Justice Kennedy: For the Three Strikes Law Before He Was Against It?
Earlier this month, Justice Kennedy of the U.S. Supreme Court spoke out against the California’s Three Strikes Law and the influence of the prison guard union over Golden State correctional policy. In an editorial today, the New York Times points out that when Justice Kennedy had the chance to overturn the law as unconstitutional, he passed:
Under the three-strikes law, a man named Gary Ewing was sentenced to 25 years to life for shoplifting three golf clubs from a golf pro shop.
Mr. Ewing challenged his sentence before the Supreme Court as a violation of the Eighth Amendment prohibition on cruel and unusual punishment. By a 5-to-4 vote, with Justice Kennedy in the majority, the court rejected the challenge.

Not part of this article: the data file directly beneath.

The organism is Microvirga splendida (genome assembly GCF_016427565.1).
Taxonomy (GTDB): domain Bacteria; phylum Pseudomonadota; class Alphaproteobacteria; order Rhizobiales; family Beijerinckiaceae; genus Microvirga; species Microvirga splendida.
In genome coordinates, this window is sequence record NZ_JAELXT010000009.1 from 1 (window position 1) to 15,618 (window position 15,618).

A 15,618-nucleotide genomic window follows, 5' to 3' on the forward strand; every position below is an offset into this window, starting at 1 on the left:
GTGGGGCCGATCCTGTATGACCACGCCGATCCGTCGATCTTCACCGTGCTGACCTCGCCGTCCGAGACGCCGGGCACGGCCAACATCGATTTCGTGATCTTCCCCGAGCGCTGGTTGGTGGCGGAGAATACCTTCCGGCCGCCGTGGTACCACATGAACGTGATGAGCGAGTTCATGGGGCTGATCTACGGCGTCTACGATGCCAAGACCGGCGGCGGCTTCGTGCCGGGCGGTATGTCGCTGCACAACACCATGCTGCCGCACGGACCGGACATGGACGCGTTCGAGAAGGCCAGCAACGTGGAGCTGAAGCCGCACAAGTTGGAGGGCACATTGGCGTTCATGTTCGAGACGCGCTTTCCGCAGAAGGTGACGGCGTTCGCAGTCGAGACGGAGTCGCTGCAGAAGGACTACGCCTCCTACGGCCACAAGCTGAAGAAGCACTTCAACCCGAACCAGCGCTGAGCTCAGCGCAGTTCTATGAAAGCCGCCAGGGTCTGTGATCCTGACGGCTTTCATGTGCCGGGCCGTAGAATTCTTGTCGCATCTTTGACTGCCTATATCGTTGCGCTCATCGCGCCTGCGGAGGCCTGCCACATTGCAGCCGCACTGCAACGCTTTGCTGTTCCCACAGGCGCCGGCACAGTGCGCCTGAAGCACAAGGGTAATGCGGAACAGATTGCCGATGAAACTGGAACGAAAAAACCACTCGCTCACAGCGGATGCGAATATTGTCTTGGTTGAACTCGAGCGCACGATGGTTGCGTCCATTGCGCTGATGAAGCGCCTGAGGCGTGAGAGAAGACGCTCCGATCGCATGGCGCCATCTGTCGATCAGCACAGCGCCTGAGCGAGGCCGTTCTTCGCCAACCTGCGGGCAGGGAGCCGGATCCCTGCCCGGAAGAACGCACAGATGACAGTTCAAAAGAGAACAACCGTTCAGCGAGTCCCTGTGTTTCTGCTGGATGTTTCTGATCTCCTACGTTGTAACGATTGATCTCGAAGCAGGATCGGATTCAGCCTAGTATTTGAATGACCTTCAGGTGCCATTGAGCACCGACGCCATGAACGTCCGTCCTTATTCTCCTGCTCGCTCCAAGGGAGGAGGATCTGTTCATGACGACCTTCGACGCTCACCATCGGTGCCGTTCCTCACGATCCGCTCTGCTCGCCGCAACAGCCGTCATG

P.S. I know, I know, my headline is a bit glib. Of course, holding that a law is constitutional does not necessarily mean you think the law is swell. And, Doug Berman at Sentencing Law & Policy points out problems with the NYT editorial, namely its “inane and pernicious … assertion that ‘[m]uch of the blame’ for California’s three-strikes law ‘lies with the Supreme Court.'”
P.P.S. Speaking of the Three Strikes Law, check out this interesting post over at California Corrections Crisis on the law’s historical antecedents.